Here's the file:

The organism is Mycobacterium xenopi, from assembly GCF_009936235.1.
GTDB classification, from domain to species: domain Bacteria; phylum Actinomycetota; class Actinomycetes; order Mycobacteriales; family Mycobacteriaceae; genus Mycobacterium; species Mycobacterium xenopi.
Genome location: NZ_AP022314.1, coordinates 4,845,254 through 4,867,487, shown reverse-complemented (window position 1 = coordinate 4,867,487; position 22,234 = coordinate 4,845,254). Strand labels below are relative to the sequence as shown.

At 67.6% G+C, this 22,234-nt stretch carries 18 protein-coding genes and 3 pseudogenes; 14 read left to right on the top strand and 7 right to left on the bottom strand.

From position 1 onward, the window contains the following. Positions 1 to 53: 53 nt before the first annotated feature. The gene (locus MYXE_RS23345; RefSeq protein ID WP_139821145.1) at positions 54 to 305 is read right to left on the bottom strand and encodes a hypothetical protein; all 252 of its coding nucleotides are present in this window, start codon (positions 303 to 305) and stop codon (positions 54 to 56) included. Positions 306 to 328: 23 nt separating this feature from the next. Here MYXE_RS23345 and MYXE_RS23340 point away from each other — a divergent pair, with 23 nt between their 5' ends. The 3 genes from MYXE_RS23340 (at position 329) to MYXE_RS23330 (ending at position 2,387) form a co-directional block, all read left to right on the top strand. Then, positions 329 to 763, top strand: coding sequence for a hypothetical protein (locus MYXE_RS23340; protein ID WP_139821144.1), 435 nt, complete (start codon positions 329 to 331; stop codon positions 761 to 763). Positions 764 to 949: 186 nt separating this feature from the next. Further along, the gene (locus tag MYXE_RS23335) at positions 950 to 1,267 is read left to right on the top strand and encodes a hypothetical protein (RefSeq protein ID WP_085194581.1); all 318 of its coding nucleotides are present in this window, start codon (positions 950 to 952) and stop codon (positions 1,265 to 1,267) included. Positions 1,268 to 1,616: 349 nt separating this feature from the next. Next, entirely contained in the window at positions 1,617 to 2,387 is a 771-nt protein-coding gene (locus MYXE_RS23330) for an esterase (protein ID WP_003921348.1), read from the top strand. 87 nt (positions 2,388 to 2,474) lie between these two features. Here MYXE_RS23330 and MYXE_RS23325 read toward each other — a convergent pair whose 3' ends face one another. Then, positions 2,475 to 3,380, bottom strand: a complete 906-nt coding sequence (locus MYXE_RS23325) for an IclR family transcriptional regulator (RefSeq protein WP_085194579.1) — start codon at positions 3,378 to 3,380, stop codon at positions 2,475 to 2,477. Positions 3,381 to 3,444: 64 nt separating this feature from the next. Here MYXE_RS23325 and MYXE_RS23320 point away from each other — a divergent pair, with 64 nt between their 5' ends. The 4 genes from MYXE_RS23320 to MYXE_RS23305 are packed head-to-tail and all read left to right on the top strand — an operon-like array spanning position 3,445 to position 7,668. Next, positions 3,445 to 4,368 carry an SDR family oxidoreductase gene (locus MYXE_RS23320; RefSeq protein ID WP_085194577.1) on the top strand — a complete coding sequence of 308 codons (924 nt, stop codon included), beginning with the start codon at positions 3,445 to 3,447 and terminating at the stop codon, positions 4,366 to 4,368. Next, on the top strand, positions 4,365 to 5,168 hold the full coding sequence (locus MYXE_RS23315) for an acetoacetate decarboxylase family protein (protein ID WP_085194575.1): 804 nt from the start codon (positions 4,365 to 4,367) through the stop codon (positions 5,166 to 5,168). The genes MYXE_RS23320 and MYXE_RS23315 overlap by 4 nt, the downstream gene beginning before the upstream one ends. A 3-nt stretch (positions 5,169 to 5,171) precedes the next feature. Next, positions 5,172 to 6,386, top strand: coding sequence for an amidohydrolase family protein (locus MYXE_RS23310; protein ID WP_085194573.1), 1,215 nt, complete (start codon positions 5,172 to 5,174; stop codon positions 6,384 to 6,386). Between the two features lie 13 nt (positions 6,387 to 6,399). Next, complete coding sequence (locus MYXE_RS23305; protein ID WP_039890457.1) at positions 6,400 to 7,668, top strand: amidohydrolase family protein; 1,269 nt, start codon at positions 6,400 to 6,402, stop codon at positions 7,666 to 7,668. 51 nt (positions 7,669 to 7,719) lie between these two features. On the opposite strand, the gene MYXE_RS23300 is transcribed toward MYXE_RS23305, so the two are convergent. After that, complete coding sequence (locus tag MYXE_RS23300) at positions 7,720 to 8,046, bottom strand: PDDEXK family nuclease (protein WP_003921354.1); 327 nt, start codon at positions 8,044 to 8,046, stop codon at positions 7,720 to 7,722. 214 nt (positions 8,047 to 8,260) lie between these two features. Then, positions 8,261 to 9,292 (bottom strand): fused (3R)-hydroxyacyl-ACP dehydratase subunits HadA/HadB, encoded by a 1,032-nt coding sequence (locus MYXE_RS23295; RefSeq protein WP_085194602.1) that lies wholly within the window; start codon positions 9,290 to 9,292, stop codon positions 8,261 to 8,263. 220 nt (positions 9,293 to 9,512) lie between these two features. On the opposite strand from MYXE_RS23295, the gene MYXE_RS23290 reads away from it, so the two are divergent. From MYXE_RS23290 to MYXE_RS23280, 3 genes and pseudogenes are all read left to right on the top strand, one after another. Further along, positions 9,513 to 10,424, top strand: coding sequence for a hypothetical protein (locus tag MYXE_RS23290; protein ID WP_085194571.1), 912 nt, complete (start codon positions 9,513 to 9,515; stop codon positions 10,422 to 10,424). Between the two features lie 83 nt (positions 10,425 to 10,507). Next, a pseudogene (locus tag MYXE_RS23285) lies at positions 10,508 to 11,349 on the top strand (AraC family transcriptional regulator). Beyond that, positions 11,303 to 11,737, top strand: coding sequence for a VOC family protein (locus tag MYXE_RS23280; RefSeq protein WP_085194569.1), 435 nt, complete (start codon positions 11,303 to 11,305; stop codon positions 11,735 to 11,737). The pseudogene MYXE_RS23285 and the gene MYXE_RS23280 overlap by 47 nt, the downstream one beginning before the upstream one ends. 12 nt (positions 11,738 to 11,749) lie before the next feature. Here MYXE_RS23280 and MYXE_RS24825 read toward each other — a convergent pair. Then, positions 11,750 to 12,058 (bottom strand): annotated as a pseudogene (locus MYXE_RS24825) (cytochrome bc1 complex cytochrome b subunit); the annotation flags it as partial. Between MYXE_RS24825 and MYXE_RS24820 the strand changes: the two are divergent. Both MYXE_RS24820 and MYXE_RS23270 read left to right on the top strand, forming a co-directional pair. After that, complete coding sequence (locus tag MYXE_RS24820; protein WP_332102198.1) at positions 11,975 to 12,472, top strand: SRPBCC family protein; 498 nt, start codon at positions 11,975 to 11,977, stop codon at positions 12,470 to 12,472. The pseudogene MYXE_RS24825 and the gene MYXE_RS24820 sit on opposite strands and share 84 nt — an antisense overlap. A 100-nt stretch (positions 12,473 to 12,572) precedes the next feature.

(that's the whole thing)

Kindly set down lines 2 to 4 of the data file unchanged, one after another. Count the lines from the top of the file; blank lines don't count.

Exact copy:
GTDB classification, from domain to species: domain Bacteria; phylum Actinomycetota; class Actinomycetes; order Mycobacteriales; family Mycobacteriaceae; genus Mycobacterium; species Mycobacterium xenopi.
Genome location: NZ_AP022314.1, coordinates 4,845,254 through 4,867,487, shown reverse-complemented (window position 1 = coordinate 4,867,487; position 22,234 = coordinate 4,845,254). Strand labels below are relative to the sequence as shown.

At 67.6% G+C, this 22,234-nt stretch carries 18 protein-coding genes and 3 pseudogenes; 14 read left to right on the top strand and 7 right to left on the bottom strand.